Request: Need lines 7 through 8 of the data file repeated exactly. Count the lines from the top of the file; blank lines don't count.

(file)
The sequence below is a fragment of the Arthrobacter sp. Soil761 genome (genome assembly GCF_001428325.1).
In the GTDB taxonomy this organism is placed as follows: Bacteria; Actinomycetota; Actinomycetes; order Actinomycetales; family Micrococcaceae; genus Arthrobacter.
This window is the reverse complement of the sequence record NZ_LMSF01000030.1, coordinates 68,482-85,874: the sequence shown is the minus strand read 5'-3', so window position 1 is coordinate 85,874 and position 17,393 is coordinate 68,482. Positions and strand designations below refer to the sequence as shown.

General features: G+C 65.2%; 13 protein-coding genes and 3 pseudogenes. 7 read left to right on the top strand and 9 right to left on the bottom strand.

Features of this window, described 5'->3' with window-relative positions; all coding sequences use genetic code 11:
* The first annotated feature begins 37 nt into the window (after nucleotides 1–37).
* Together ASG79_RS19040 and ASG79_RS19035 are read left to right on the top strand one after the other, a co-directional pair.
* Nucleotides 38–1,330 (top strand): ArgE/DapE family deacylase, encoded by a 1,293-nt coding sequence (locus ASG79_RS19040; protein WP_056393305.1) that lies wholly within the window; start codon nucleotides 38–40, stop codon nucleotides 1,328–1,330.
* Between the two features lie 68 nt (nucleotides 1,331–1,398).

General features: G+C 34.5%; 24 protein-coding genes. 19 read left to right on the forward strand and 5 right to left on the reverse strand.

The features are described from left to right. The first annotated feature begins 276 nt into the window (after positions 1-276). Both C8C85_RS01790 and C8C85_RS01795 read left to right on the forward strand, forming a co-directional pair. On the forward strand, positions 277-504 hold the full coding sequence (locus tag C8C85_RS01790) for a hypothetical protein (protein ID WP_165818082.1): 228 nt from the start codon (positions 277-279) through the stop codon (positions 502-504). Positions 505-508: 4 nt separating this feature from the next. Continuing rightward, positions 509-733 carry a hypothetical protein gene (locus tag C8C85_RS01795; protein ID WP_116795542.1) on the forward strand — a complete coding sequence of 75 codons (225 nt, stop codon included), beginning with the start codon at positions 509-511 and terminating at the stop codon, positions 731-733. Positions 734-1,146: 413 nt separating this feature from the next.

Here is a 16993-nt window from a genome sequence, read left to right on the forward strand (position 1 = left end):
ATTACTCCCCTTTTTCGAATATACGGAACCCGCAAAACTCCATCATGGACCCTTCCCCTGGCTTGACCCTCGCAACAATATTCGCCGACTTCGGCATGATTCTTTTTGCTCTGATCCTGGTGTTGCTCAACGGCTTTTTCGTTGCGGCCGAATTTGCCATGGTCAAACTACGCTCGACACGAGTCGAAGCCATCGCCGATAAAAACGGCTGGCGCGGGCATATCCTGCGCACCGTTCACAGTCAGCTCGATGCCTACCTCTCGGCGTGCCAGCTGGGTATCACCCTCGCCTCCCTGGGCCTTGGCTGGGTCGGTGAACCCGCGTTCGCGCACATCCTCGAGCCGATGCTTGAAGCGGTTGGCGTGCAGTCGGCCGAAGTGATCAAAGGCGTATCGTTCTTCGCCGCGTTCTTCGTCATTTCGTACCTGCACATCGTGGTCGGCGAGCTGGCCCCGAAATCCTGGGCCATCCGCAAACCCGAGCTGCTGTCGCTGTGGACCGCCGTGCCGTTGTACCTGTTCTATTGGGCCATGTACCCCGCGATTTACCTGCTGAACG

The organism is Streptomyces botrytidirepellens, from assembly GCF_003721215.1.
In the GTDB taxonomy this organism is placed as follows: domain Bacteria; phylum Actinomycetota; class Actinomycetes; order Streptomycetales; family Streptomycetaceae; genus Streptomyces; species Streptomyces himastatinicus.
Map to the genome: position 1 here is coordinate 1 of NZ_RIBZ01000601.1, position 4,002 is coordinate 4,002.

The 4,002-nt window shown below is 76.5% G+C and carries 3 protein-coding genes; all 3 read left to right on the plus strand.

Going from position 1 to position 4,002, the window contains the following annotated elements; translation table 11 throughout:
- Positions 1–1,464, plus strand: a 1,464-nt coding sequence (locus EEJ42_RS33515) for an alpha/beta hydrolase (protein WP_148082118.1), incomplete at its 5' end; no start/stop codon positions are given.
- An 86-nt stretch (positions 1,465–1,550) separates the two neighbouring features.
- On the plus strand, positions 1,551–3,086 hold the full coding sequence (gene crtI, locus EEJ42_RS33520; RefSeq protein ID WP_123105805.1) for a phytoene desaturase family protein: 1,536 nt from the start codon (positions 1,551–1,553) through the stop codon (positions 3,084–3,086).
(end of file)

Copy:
* Together ASG79_RS19040 and ASG79_RS19035 are read left to right on the top strand one after the other, a co-directional pair.
* Nucleotides 38–1,330 (top strand): ArgE/DapE family deacylase, encoded by a 1,293-nt coding sequence (locus ASG79_RS19040; protein WP_056393305.1) that lies wholly within the window; start codon nucleotides 38–40, stop codon nucleotides 1,328–1,330.